On the Gurazala-Macharla road, 100 km from the district headquarters of Guntur in Andhra Pradesh, stands ‘Sreedevi Rice Mill, 1977’, a decrepit single-storey building with the locks on. The mill, which wound up operations in 2002, is owned by the Vemulas, once among the more affluent families of Gurazala village. It was to this family that Radhika came as a child bride, after her marriage to Vemula Manikumar, one of the three sons of Vemula Venkateshwarlu.
Weeks after his grandson Rohith Vemula’s suicide rocked Hyderabad Central University and with questions about his ‘Dalit identity’ continuing to be the subject of political debates, Venkateshwarlu settles down to talk at his home in Vaddera Colony.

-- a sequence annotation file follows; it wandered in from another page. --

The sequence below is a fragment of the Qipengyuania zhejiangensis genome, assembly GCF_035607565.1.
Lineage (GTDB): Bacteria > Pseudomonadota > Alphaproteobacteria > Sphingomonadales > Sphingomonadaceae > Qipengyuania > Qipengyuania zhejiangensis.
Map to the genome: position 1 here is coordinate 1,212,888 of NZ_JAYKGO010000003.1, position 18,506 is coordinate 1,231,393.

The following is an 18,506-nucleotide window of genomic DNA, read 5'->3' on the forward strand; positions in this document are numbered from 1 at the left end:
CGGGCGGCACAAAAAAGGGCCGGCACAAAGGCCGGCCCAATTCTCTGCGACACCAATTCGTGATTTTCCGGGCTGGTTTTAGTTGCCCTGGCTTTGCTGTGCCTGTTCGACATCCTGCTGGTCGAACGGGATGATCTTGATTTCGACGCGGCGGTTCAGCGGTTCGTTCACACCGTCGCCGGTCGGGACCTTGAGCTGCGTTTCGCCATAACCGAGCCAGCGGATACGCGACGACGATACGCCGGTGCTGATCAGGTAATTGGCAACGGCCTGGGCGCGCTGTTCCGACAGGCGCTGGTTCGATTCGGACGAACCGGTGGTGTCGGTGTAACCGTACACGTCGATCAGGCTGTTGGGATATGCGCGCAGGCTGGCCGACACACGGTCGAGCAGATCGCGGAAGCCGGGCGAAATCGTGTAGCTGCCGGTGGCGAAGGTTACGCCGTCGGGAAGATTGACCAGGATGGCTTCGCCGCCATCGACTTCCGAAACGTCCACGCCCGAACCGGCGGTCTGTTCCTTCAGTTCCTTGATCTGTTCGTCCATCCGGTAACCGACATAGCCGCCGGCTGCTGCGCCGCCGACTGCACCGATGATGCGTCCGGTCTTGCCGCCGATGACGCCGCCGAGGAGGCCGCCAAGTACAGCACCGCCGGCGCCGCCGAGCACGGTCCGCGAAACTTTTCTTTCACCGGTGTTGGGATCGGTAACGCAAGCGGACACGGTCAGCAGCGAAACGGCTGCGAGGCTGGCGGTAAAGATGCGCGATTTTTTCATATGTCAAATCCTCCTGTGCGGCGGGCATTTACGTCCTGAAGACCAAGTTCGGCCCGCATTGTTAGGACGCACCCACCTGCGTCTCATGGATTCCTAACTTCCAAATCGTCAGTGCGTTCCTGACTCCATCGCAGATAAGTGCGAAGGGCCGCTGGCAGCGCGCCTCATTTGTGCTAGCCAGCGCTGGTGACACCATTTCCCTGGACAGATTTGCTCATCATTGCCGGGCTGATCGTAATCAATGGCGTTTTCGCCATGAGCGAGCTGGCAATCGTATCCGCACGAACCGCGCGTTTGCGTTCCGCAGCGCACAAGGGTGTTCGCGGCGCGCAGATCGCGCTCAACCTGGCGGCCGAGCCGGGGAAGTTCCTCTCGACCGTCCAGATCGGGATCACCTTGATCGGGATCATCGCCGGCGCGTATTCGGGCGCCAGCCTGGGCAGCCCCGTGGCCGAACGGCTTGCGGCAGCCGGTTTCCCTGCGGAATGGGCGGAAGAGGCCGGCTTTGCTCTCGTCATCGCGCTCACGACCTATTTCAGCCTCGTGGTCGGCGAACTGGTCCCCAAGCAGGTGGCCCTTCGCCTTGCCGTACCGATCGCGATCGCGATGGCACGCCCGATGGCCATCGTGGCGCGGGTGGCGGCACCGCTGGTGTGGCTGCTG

“Yes, he was my grandson but that was not the name we gave him when he was born. He was named Manik Chakravarthi, jewel of our eyes and king of the world,” says Venkateshwarlu, 65, beaming with pride.
- Varun Gandhi Under Attack Over Defence Deals: Here’s How
- This Diwali, Let Blind Students Brighten Up your Homes With Candles & Diyas
- CBI Files Supplementary Chargesheet In Sheena Bora Murder Case
- Soha Ali Khan And Vir Das Starrer 31st October Audience Reaction
- Sahara Chief Subrata Roy’s Parole Extended Till November 28
- Simple Tips To Secure Your Debit Card From Fraudsters
- New Zealand & India Team Being Welcomed In Chandigarh
- Mumbai Call Centre Scam: All You Need To Know
- Jammu Kashmir Chief Minister Mehbooba Mufti Appeals To Police: Here’s What She Said
- Shocker From Ahmedabad: Find Out What Happened
- Bigg Boss 10 Day 3 Review: Celebs Fail To Do Well in First Task
- Airtel Offers 10GB Data At Rs 259 For New 4G Smartphone Users